Dozens enjoy walled garden party

  |  Published: May 25th 2016
National Trust Walled Garden celebrations © National Trust / Hugh Mothersole
National Trust Walled Garden celebrations © National Trust / Hugh Mothersole

More than 100 people enjoyed tea and cakes to celebrate the tenth anniversary of the creation of a special learning zone in the Walled Garden at Hughenden Manor.

Volunteers and former staff who worked on the innovative restoration project a decade ago were invited to the celebration earlier this month to see how the zone has flourished.

The project was the work of Buckinghamshire Adult Learning and the National Trust who created a unique area in which students could study gardening courses. Several have since gone on to run their own gardening businesses as a result.

The one-acre walled garden was built in the 1750s by Charles Savage who turned the original farmhouse on the site into a gentleman’s residence. Walled gardens were built for security to stop people and animals taking the food.

The walls also provide a series of microclimates depending on their orientation – for instance a south facing wall will absorb the sun’s rays in cooler weather and radiate the heat back allowing you to extend the growing season. It enabled ladies to enjoy ripe fruit at their table in November.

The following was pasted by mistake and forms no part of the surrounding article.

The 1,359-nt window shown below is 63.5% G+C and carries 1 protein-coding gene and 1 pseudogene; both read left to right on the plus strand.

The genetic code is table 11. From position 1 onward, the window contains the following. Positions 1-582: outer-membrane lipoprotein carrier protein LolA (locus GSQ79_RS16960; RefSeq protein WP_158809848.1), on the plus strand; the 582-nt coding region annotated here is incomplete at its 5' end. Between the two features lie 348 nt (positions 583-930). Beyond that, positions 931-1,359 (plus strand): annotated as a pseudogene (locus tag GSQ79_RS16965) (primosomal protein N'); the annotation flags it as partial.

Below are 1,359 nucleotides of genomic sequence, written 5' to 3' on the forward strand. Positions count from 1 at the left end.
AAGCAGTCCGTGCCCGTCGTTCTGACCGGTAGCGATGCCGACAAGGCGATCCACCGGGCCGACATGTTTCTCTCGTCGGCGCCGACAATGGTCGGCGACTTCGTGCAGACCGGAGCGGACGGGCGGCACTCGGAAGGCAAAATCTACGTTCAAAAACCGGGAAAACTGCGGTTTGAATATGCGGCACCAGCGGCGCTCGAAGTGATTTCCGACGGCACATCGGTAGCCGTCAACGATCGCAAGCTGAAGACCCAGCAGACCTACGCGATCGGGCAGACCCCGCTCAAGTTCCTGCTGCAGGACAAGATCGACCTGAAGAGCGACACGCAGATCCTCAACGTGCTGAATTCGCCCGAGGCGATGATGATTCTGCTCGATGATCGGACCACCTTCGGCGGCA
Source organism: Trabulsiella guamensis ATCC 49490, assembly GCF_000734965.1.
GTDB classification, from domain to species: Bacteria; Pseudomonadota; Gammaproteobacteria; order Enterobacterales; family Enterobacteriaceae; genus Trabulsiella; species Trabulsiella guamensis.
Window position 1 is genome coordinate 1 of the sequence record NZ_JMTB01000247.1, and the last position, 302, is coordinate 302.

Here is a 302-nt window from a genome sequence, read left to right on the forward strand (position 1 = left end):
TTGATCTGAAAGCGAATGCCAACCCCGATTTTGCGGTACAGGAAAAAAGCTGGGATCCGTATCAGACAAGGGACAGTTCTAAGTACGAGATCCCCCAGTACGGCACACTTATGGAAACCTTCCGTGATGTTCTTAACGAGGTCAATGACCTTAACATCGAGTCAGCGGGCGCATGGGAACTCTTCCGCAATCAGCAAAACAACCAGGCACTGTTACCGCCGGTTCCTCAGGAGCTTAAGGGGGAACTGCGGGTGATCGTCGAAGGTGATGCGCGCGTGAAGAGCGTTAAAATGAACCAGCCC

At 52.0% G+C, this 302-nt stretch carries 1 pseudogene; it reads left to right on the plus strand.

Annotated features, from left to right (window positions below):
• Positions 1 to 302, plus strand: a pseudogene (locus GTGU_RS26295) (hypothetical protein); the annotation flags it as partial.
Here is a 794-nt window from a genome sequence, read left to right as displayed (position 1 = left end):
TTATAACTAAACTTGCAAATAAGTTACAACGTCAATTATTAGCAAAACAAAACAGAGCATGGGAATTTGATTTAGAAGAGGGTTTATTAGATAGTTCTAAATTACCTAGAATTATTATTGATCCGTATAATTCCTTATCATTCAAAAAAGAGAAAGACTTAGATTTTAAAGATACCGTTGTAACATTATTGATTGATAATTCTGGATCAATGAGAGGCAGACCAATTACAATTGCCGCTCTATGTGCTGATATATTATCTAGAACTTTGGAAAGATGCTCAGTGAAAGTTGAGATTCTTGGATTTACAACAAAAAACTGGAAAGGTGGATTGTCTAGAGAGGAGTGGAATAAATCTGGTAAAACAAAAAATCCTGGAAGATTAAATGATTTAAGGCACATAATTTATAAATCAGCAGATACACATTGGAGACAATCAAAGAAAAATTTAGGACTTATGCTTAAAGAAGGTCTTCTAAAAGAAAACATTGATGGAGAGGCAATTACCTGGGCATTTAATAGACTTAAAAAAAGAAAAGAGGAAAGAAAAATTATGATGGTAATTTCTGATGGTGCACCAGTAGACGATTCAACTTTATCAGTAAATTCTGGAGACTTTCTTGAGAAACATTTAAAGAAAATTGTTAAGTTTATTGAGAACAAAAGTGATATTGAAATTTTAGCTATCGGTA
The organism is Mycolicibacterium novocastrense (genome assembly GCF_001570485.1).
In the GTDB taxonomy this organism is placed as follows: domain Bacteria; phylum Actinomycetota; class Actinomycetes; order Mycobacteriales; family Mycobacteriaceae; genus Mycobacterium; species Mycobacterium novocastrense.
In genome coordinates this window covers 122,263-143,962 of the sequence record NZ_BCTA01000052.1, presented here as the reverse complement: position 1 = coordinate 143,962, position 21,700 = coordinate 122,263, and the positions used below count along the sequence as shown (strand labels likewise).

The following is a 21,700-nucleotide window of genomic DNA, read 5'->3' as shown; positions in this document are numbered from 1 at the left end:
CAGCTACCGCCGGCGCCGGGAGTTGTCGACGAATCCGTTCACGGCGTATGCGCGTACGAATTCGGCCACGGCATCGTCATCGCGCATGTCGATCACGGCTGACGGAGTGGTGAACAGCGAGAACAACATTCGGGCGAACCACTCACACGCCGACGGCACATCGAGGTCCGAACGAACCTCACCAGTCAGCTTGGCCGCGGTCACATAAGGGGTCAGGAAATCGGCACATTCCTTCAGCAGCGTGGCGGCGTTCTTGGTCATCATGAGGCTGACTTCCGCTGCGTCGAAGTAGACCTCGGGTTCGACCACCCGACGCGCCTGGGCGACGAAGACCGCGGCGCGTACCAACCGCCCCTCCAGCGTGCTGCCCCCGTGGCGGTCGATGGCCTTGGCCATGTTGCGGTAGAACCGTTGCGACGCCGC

The gardening courses at Hughenden began in 2003 from an agreement between Lindsay Engers, Horticulture Tutor and the then Gardener in Charge, Frank Parge. The courses are based in the Walled Garden and also benefit from access to the wider estate – formal gardens, countryside, woods.

Lindsay Engers, who remains as tutor, said: “Our celebration was a well-attended success and I planted a tree watched by about 105 people. Thank you to students and staff at Buckinghamshire Adult Learning and the staff at The National Trust who have worked so hard to make the Walled Garden so enjoyable and valuable."

For more information about gardening courses with Buckinghamshire Adult Learning, phone 01293 382403 or visit

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